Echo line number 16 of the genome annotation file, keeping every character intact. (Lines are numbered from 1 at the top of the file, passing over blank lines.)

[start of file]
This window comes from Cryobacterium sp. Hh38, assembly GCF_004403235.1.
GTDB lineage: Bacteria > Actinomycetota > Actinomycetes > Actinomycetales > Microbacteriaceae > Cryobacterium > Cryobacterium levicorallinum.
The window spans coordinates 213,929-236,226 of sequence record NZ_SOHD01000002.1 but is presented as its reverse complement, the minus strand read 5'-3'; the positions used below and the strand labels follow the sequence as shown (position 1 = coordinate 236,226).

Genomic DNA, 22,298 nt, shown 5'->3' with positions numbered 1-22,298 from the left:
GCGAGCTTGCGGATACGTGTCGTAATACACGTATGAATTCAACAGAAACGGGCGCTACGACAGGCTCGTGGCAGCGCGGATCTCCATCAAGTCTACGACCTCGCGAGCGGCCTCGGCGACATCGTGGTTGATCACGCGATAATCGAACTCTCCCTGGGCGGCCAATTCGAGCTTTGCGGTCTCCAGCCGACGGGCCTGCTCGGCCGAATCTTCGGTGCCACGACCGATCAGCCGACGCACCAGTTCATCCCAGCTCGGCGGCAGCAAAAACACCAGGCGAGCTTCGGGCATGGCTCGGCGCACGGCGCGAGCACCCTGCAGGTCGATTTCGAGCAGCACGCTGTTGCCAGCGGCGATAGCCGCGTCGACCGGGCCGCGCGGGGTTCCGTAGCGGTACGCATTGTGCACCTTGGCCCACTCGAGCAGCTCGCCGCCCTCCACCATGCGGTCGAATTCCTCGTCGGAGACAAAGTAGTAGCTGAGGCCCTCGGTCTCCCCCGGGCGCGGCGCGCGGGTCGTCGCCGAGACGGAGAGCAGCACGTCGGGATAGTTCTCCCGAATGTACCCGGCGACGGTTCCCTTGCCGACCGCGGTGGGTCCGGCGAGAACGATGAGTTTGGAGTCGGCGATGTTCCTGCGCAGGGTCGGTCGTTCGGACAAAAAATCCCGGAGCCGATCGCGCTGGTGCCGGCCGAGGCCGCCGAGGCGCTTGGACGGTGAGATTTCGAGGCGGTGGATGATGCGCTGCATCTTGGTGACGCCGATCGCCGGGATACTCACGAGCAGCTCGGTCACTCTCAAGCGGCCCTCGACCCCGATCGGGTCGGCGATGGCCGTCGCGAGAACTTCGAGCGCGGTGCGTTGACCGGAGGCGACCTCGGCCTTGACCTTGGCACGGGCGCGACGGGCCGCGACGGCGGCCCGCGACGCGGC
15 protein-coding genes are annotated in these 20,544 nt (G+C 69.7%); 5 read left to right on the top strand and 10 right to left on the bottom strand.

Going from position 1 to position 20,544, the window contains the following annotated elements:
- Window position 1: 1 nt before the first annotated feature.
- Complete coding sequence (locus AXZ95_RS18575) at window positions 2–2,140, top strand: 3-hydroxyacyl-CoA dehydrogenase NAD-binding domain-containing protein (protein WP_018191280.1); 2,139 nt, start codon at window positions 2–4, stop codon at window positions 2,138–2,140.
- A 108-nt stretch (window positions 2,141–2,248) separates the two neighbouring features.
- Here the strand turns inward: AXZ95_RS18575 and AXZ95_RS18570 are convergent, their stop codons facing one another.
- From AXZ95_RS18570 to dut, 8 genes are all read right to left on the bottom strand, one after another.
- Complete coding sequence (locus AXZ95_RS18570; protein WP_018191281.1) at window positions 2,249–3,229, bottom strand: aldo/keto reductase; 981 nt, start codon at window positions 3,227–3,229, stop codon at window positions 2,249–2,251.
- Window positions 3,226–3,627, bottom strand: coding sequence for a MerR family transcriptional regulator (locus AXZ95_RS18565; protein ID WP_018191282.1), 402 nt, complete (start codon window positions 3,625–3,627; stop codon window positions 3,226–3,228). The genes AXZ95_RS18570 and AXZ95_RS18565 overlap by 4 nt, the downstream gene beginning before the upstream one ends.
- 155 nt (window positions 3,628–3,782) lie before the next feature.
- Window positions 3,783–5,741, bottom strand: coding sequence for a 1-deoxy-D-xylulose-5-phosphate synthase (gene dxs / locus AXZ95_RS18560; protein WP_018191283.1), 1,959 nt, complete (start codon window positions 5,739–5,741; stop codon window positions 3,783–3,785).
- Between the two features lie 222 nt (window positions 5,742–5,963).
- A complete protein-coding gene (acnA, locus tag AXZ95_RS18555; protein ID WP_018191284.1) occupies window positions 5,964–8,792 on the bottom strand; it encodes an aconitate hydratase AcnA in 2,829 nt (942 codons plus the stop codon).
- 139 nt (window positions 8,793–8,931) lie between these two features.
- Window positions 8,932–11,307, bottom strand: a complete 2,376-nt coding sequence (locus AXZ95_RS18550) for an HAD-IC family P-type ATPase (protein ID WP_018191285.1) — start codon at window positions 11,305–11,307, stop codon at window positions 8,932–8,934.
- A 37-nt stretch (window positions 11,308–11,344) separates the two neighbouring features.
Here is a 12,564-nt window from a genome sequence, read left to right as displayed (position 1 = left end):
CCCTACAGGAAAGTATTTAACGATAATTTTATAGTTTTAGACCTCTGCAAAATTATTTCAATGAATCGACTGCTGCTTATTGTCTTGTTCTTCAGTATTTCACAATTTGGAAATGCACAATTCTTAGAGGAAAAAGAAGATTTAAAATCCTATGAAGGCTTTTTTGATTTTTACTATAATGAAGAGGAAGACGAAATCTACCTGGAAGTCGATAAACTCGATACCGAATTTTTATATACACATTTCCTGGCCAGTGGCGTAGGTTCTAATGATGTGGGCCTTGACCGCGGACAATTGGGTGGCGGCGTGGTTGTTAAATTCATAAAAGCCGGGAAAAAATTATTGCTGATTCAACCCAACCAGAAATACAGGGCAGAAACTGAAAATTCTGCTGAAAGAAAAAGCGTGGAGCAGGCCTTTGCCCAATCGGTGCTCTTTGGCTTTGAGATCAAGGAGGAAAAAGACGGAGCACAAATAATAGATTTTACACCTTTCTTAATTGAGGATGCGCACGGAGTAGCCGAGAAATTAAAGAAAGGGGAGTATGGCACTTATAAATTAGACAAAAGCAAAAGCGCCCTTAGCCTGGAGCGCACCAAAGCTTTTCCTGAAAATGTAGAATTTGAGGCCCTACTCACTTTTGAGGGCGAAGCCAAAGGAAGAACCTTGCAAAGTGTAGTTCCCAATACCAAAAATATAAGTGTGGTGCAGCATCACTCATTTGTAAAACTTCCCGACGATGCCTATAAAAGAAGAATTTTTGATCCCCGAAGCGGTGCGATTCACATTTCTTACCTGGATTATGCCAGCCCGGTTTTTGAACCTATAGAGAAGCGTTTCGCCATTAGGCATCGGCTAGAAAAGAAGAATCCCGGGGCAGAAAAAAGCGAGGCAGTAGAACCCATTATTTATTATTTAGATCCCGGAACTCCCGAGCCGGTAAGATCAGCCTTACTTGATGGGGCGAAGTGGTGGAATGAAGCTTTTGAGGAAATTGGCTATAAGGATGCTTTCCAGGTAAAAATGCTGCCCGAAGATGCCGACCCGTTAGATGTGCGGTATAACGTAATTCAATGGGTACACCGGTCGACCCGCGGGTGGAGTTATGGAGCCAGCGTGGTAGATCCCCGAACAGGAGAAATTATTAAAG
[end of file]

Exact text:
- Window positions 3,783–5,741, bottom strand: coding sequence for a 1-deoxy-D-xylulose-5-phosphate synthase (gene dxs / locus AXZ95_RS18560; protein WP_018191283.1), 1,959 nt, complete (start codon window positions 5,739–5,741; stop codon window positions 3,783–3,785).